Bluetooth ‘e-padlocks’ unlock border road closures – and an innovation award
Clever use of Bluetooth technology to overcome COVID-related border road closures has been recognised with a highly sought-after innovation prize.
Goondiwindi Regional Council last night received the $10,000 Butch Lenton Bush Council Innovation Award for its ‘e-padlock’ trial, which has enabled residents to cross the Queensland/NSW border for essential reasons – including going to work, getting kids to school, and even shearing sheep!
With many of the region’s farming properties spanning the Dumaresq River, farmers effectively own and work agricultural land in both Queensland and NSW, so when borders closed, some were forced to drive vehicles and equipment hundreds of kilometres to approved border checkpoints.
Goondiwindi Mayor, the Honourable Councillor Lawrence Springborg AM, said restrictions had seen the closure of many access points along the region’s 460-kilometre stretch of border.
“We are extremely proud to have become the first council to pioneer this new border control technology, in close partnership with the Queensland Police Service, to try to make things just that bit easier for residents and businesses whose daily lives had been disrupted by the border restrictions,” Cr Springborg said.
“I think it’s difficult for people outside of cross-border communities to understand how connected and inter-reliant we are – from grocery shopping to accessing schools and medical services. Our own council office is directly opposite the border, overlooking the Macintyre River that forms the division between Queensland and New South Wales.”
Working with local police, and in consultation with the Premier and Chief Health Officer, Council implemented a trial with specifically selected participants to use Bluetooth padlocks that are programmed to be unlocked by a smartphone app. The padlocks are activated and administered by a software platform and remotely monitored by motion-activated cameras to support e-padlock activity data.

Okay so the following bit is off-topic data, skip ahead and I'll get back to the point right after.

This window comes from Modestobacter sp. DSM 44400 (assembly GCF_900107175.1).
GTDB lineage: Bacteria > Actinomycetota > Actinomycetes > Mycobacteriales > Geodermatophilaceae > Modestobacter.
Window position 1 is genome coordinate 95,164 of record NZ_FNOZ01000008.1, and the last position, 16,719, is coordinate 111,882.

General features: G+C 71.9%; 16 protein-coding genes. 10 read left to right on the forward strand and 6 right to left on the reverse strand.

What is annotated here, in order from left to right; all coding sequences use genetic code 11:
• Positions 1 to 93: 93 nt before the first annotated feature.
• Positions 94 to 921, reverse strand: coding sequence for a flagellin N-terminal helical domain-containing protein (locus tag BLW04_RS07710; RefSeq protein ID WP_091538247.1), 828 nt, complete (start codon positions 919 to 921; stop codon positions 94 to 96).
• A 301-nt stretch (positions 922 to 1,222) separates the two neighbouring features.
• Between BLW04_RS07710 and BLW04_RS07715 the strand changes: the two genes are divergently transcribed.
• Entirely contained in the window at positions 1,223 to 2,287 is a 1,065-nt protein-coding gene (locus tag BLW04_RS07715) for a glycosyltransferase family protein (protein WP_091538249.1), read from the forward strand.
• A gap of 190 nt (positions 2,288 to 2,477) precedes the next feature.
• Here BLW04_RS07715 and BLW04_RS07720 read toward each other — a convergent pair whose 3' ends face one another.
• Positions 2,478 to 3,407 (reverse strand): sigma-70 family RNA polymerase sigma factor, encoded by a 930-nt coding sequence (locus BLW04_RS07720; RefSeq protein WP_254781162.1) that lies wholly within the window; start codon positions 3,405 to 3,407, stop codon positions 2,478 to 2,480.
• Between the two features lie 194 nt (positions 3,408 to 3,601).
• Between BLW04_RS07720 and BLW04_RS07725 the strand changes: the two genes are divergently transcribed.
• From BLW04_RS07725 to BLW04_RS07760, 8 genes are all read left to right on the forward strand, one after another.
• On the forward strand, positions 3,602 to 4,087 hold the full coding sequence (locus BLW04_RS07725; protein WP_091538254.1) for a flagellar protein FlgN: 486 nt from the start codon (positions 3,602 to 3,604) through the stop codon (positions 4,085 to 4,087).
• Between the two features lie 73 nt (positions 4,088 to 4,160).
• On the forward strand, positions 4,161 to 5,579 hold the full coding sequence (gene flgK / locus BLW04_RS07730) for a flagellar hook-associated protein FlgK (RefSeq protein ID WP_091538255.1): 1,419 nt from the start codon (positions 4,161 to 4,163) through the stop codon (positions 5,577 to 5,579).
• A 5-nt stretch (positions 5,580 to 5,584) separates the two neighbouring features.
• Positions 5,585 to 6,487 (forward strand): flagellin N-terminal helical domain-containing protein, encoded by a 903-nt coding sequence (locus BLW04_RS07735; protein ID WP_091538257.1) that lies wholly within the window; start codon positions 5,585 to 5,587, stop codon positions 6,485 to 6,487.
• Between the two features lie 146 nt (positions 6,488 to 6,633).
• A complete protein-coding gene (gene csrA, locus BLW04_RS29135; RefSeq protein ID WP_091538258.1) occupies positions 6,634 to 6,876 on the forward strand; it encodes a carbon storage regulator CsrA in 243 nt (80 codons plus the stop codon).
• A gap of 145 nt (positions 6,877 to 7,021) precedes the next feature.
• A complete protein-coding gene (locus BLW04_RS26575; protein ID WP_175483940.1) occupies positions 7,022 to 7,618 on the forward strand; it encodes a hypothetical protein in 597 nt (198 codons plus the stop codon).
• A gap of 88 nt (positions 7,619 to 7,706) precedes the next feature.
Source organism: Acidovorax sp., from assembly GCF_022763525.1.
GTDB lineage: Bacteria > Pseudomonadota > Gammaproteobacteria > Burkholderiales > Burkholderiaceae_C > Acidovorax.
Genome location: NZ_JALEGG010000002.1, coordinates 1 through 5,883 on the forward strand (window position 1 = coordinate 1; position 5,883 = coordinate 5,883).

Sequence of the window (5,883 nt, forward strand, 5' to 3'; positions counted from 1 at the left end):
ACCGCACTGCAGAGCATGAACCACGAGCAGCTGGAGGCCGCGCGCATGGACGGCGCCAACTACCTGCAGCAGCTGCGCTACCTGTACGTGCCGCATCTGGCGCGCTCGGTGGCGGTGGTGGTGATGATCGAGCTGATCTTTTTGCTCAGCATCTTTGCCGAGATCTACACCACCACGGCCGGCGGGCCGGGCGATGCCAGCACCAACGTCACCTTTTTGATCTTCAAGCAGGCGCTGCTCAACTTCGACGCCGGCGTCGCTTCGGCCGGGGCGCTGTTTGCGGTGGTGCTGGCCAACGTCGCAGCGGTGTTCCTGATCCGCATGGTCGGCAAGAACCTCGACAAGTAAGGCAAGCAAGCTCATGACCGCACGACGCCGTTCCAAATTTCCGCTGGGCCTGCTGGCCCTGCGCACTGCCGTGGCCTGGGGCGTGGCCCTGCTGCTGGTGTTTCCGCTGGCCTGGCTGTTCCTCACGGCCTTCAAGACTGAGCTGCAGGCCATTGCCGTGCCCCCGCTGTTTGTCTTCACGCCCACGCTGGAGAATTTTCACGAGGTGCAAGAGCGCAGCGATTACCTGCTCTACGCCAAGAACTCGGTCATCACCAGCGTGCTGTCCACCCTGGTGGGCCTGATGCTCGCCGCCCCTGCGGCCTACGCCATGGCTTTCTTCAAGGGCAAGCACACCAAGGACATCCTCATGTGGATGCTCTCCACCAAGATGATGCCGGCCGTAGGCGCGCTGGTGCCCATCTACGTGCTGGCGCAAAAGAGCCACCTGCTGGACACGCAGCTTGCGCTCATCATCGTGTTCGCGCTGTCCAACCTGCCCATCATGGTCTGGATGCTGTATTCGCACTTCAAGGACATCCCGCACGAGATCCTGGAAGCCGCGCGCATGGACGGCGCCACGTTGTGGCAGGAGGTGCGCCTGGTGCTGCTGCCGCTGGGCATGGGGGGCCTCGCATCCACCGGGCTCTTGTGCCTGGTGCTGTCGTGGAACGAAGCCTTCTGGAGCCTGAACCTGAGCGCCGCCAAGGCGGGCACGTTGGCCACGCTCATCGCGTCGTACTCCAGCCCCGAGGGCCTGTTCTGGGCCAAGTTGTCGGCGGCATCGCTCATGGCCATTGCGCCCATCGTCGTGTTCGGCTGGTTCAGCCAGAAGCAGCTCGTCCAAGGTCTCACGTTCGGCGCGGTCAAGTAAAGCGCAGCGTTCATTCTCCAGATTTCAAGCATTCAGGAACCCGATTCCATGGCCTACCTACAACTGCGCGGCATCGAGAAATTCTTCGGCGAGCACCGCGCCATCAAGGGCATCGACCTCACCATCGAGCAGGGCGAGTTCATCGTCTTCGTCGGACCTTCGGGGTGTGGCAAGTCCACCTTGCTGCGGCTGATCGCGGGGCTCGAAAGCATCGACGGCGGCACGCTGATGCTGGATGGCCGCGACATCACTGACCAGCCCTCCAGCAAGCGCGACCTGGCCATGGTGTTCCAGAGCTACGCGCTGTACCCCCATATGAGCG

The Butch Lenton Award is a $10,000 bursary created by Peak Services to honour the memory of the late Mayor of Winton Shire, Graham Butch Lenton, who was a champion of innovation in rural and remote councils. Councillor Springborg reflected on his own experience with Mr Lenton.
“I not only had the great privilege of meeting Butch Lenton, but also of understanding the profoundly positive impact that his legacy has had on his community as well as local government in Queensland.”
Goondiwindi Regional Council was chosen unanimously by award judges for the “clever but simple solution to a problem with the use of the Bluetooth ‘e-padlock’ innovation allowing people’s lives and businesses to carry on through COVID border closures”.
Judging panel member Cr John Wharton, Mayor of Richmond Shire Council said, “the judges believed the Goondiwindi Region’s nomination was a standout, keeping community lives simple and really lived up to the spirit of the award.
“This innovative solution by the council is transferrable for many different uses across many regions and organisations.”
Council will use the funds to find further uses of the e-padlocks on community buildings, assets and infrastructure, including depots, water treatment plants, reservoirs, transfer stations and water towers throughout the 19,000 km² region.